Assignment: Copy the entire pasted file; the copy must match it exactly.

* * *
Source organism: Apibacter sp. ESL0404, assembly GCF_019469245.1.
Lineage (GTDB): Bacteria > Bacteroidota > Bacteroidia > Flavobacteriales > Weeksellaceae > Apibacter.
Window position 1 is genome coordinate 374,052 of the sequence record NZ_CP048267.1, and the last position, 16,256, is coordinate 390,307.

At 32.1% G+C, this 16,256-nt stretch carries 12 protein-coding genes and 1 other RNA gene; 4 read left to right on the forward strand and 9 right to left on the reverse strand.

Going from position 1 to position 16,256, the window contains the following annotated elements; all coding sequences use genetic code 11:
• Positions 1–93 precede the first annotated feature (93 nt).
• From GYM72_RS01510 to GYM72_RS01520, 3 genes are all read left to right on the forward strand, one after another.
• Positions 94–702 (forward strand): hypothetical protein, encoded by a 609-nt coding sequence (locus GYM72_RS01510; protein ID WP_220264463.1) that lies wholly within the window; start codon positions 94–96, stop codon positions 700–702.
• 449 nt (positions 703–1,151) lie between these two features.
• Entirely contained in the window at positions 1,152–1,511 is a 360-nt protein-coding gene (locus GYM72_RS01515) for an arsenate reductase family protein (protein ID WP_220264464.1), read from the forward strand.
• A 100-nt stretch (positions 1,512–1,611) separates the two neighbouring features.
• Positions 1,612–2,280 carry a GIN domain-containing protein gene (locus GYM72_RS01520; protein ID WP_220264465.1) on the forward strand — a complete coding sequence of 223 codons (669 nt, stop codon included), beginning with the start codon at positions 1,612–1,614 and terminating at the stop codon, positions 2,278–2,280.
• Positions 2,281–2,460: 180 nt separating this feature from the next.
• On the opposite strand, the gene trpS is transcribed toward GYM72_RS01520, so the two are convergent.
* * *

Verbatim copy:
Source organism: Apibacter sp. ESL0404, assembly GCF_019469245.1.
Lineage (GTDB): Bacteria > Bacteroidota > Bacteroidia > Flavobacteriales > Weeksellaceae > Apibacter.
Window position 1 is genome coordinate 374,052 of the sequence record NZ_CP048267.1, and the last position, 16,256, is coordinate 390,307.

At 32.1% G+C, this 16,256-nt stretch carries 12 protein-coding genes and 1 other RNA gene; 4 read left to right on the forward strand and 9 right to left on the reverse strand.

Going from position 1 to position 16,256, the window contains the following annotated elements; all coding sequences use genetic code 11:
• Positions 1–93 precede the first annotated feature (93 nt).
• From GYM72_RS01510 to GYM72_RS01520, 3 genes are all read left to right on the forward strand, one after another.
• Positions 94–702 (forward strand): hypothetical protein, encoded by a 609-nt coding sequence (locus GYM72_RS01510; protein ID WP_220264463.1) that lies wholly within the window; start codon positions 94–96, stop codon positions 700–702.
• 449 nt (positions 703–1,151) lie between these two features.
• Entirely contained in the window at positions 1,152–1,511 is a 360-nt protein-coding gene (locus GYM72_RS01515) for an arsenate reductase family protein (protein ID WP_220264464.1), read from the forward strand.
• A 100-nt stretch (positions 1,512–1,611) separates the two neighbouring features.
• Positions 1,612–2,280 carry a GIN domain-containing protein gene (locus GYM72_RS01520; protein ID WP_220264465.1) on the forward strand — a complete coding sequence of 223 codons (669 nt, stop codon included), beginning with the start codon at positions 1,612–1,614 and terminating at the stop codon, positions 2,278–2,280.
• Positions 2,281–2,460: 180 nt separating this feature from the next.
• On the opposite strand, the gene trpS is transcribed toward GYM72_RS01520, so the two are convergent.